Now, I’m not saying that critique partners are not great people to have on your team, but they definitely don’t match up to the standard of a professional editor who does it for a living. An editor most likely has a degree, and they are certainly charging the right amount for the kind of work and skill that goes into ensuring your novel is perfectly polished.
Critique partners generally work for free, and that says a lot about the standard of work you’ll be getting from them.
The other reason I wanted to mention them is because sometimes (and I mean sometimes), a critique partner can be a good substitute for a developmental editor. At least in the early stages of your writing career, so that you can put the big bucks towards a copy editor without skimping on quality for the development of your story.
I like to think of critique partners as developmental-editors-in-training because it’s the same kind of skill set that they use when giving you feedback, but just on a different level of professionalism and experience.
(As a side note, if you’re interested in getting into developmental editing, critiquing manuscripts can be a great starting point to get some hands-on experience in your spare time).
Choosing Your Editor
Now that you know what type of editor you’re looking for, it’s time to narrow down on who is the best fit to work with you. Here are some things you’ll want to be looking for:
1.) Their Track Record
Take a look and see if the editor you’re scoping out has a list of books they’ve previously worked on. That kind of thing can say a lot about how good an editor is, and what kinds of novels they are best at focusing on.
If the editor has a list of fantasy titles, and your book is a thriller, it would be a good idea to ask them first how they would go editing a thriller book.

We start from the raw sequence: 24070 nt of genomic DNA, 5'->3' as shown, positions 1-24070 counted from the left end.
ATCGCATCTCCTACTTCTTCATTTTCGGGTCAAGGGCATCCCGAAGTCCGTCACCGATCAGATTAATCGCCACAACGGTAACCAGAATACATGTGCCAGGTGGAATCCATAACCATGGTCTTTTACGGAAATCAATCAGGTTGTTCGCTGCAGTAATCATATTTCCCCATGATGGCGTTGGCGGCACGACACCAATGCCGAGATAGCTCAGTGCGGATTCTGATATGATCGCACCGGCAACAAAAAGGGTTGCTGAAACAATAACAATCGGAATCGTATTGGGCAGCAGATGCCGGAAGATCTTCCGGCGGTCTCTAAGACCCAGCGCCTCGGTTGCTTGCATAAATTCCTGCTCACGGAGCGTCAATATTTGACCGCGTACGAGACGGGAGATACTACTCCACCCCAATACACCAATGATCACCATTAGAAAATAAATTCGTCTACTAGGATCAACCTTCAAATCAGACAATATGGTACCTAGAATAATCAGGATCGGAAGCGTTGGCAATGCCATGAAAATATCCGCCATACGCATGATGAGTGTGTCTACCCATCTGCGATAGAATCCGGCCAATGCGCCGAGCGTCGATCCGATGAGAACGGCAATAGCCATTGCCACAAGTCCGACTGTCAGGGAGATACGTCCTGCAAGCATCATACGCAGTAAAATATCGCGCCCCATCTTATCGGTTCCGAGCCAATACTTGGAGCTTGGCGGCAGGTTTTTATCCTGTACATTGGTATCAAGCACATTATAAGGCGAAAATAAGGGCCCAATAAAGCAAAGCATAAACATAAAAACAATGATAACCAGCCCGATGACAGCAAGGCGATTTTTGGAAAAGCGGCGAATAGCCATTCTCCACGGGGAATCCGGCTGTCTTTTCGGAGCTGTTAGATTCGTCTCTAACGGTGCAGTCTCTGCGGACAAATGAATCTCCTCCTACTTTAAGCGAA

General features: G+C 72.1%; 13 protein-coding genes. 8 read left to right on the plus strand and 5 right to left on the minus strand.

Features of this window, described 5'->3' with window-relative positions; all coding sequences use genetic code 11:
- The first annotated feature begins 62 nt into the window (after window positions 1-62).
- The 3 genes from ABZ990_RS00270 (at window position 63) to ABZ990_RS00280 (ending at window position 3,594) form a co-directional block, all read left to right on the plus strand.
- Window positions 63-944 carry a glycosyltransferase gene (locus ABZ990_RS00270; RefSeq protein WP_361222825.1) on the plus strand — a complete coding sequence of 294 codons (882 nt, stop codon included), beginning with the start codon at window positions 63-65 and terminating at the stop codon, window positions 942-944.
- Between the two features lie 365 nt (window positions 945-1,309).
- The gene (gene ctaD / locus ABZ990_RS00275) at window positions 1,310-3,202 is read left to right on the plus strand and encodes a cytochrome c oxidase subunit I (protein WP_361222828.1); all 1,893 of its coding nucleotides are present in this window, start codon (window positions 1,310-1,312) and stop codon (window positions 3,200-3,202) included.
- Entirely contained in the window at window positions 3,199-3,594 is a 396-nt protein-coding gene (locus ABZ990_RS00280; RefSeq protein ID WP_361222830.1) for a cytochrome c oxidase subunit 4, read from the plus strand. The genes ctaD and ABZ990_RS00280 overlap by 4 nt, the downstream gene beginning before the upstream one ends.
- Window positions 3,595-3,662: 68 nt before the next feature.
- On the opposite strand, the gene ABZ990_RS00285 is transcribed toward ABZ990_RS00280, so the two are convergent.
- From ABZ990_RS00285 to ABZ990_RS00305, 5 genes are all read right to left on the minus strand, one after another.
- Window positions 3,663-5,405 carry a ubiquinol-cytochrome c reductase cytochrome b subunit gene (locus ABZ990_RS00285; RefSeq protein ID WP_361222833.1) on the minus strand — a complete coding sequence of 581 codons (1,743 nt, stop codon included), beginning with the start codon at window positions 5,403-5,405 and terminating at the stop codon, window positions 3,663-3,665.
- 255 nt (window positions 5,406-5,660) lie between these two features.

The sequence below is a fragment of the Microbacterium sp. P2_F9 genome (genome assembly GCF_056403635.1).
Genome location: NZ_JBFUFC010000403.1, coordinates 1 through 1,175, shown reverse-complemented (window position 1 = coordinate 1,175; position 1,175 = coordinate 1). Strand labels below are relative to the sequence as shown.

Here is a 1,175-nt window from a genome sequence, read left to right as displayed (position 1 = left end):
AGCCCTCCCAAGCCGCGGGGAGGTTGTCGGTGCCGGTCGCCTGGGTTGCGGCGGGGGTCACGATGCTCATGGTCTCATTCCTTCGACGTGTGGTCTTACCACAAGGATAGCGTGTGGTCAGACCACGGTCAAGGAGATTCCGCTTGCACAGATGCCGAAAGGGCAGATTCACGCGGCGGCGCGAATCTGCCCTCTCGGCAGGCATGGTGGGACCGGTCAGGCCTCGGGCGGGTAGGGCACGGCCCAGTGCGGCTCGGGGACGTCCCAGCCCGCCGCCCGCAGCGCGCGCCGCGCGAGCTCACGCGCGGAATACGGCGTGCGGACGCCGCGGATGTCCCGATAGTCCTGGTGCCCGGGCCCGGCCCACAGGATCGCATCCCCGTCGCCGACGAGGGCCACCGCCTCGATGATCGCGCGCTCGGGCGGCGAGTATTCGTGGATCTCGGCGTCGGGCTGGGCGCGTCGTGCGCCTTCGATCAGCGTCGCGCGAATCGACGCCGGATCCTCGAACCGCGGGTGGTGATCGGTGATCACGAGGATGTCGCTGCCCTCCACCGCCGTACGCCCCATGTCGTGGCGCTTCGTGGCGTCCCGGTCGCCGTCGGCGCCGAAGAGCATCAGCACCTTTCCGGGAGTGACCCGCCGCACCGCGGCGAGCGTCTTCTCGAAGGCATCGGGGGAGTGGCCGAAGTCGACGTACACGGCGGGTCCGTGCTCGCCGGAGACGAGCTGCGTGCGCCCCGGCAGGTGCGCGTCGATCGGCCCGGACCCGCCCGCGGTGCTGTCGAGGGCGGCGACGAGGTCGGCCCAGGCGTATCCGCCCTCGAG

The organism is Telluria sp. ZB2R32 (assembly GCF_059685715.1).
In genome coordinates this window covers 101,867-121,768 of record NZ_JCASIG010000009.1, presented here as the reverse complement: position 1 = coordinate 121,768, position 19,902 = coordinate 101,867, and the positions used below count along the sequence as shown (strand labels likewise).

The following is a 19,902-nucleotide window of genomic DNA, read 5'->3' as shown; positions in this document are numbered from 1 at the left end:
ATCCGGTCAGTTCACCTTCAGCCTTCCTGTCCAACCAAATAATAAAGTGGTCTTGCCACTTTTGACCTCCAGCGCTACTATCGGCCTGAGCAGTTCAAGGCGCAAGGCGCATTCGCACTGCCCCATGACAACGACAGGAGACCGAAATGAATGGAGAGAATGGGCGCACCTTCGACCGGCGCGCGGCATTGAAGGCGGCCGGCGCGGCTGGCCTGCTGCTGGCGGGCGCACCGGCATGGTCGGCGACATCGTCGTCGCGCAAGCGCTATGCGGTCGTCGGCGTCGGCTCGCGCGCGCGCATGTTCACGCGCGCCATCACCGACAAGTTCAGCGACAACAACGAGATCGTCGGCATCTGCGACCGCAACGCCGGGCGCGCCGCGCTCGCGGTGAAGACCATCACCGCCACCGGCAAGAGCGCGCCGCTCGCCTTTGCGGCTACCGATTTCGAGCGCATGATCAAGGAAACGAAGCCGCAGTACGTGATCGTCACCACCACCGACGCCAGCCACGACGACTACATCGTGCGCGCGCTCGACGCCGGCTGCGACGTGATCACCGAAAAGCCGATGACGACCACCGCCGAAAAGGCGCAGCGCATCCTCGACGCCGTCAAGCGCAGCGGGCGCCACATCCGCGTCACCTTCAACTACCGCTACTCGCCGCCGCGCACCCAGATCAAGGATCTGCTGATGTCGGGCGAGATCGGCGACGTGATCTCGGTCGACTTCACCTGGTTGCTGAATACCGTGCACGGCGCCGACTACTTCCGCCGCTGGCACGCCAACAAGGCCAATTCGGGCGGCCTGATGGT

Likewise, if you look up a book on their list and it’s got raving reviews, that’s a pretty good sign that the editor did a good job.
2.) If They Offer Trial Edits
Every editor should offer trial edits–and if they don’t, they’d better have a good reason why not.
Trial edits aren’t for fun–they’re meant to help you get a sense of whether the editor is a good fit for you (and vice-versa).
Don’t expect the editor to go all out and edit a couple of chapters for free, either–a trial edit should just be long enough that you can see their style and get a feel for the suggestions they make.
Also, when it comes to payment–you should only be paying once you agree to work together and on the agreed terms laid out in the contract between you and your editor.
3.) How You Heard of Them
You can find editors pretty easily by searching on YouTube (many have their own channels), in Facebook Groups and for editor’s Facebook Pages, on Twitter and on Instagram too.
However, pay attention to any editors you hear about outside of your search. Maybe a writer you connected with recommends an editor they’ve worked with, or you stumble across a great review for an editor. These are the kinds of rave-review editors you’ll want to go looking for, because known industry editors are most often worth the praise they get.
To help you get started on your search for editors, here’s some personal recommendations:
- RaeAnne (Lavender Prose) – affordable developmental editing and proofreading
- Adrienne (I A.M. Editing Ink) – offers a range of professional editing services and is super lovely to work with
- Amy Fonarow (Setting Things Write) – a fantastic and easy to work with grammar editor
- Allison Rose (Purple Rose Proofing) – specialises in proofreading and fantasy fiction
- Loni Crittenden (Crit And Pen) – specialises in spec fiction and developmental editing
- Susan Whittaker (A Way With Words Proofreading) – specialises in proofreading
- Naomi Lastrucci – specialises in proofreading
Written by Pagan Malcolm
Pagan is a copywriter and business coach helping writers understand the business side of publishing so that they can become serious authors.